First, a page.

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Detention age assessment policy tightened

Detention age assessment policy tightened

On 7 February 2022 the Home Office updated Detention Services Order 02/2019 on Care and management of Post Detention Age claims. This policy sets out the approach to age dispute cases in immigration detention and applies to Home Office staff and its contractors.

The last version of the policy (dated August 2019) allowed the department to treat a person as an adult if their “physical appearance and demeanour” very strongly suggested that they were 25 years or over, and there was no credible evidence to the contrary.

The August 2019 policy had been introduced in response to the judgment in BF (Eritrea) v SSHD [2019] EWCA Civ 872, which held that treating a person as an adult if their appearance and demeanour suggested that they are significantly over 18 was unlawful. The Court of Appeal held that this created a real risk of more than a minimal number of children being detained. But this judgment was overturned by the Supreme Court (BF (Eritrea) v SSHD [2021] UKSC 38).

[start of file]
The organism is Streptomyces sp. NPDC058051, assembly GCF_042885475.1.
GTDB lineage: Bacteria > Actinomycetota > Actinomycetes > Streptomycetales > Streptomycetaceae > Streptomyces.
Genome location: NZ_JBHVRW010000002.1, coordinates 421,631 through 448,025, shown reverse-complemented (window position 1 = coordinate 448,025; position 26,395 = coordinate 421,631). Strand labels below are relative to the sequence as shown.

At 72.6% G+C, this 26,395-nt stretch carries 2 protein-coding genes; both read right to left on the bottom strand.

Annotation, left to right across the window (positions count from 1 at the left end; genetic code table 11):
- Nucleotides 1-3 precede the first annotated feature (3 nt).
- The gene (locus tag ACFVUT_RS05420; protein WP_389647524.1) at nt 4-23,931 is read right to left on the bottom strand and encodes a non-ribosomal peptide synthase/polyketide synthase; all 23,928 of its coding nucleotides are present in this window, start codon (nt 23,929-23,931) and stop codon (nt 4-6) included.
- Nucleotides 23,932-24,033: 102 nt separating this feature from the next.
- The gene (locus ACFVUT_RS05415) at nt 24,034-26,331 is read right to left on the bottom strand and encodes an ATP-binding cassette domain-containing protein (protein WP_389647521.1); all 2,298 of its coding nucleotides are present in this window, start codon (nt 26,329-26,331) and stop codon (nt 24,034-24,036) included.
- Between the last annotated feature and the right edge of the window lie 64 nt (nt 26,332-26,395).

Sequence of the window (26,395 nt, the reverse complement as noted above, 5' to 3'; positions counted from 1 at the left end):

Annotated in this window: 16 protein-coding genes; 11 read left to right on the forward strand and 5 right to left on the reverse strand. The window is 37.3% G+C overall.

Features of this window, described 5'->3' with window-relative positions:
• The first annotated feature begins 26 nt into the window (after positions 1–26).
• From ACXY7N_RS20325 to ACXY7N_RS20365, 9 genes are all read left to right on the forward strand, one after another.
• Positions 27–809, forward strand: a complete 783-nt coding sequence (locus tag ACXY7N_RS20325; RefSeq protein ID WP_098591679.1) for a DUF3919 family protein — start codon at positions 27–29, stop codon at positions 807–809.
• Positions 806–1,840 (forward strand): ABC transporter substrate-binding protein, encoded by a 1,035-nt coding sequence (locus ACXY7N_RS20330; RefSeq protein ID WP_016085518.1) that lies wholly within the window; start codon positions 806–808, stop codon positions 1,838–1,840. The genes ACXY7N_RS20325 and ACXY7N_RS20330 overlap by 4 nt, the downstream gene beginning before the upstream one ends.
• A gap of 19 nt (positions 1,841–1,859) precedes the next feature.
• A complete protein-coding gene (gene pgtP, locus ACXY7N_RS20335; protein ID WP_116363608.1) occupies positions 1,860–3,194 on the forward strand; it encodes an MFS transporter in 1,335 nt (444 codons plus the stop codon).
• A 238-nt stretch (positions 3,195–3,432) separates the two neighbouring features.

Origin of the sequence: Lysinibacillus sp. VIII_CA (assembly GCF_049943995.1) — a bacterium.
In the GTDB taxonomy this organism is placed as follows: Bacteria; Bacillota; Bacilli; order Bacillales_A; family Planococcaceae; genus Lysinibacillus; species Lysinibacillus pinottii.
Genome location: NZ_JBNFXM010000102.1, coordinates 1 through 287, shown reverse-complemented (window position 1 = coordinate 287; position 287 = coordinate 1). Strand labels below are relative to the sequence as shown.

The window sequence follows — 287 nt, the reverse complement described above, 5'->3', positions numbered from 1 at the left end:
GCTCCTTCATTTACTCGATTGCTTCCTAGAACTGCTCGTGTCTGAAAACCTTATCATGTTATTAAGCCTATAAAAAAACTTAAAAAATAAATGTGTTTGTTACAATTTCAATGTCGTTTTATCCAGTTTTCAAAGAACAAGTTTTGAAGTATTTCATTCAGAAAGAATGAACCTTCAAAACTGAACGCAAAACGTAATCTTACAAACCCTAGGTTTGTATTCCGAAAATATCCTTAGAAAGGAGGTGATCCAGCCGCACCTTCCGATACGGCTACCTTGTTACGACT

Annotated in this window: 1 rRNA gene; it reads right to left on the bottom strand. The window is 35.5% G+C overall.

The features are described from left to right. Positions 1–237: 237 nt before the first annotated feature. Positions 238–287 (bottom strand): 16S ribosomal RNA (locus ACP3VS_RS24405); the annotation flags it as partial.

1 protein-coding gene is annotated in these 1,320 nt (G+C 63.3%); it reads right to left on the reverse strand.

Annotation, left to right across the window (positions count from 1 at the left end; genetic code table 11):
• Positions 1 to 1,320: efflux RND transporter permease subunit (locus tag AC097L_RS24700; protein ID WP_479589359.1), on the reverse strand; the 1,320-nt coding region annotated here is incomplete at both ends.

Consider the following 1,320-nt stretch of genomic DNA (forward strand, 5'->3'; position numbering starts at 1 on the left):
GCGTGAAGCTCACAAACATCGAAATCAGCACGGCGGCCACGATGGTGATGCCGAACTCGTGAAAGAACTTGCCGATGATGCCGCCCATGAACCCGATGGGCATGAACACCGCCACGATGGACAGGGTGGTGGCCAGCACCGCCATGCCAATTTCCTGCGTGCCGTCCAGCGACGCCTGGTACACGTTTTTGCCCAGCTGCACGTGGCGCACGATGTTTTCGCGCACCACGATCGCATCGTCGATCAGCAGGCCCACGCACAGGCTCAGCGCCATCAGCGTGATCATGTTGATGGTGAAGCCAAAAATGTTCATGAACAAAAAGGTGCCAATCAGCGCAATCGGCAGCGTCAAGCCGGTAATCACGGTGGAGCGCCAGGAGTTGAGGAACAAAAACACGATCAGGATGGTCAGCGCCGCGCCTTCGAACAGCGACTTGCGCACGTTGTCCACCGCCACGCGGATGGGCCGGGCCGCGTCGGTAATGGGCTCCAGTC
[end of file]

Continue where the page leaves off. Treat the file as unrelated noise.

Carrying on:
The wording of the policy has now reverted to that which was struck down by the Court of Appeal. It allows the department to treat a person as an adult where two members of staff (one of at least chief immigration officer or higher executive officer rank, or equivalent) separately assess the person as an adult “because their physical appearance and demeanour very strongly suggests they are significantly over 18 years of age and no other credible evidence exists to the contrary”.

This will apply to people arriving by boat who are processed in short-term holding facilities and are either transferred to immigration removal centres or asylum support accommodation. The High Court recently held that the fast track age assessments being conducted by Home Office social workers were unlawful. It seems likely that more people will be treated as adults based on physical appearance and demeanour — which will mean that they can be processed as adults without the need for social worker assessments.

However, if the department’s assessment is later shown to be wrong and the person has been detained as an adult, the child will have been falsely imprisoned and be able to bring a claim for damages. This is because the statutory provisions governing the detention of children treat this as an issue of precedent fact: see AA (Sudan) [2017] EWCA Civ 138.

Jed Pennington is a public law and human rights specialist at Wilson Solicitors, with a particular focus on judicial reviews and civil actions concerning immigration detention and migrant rights.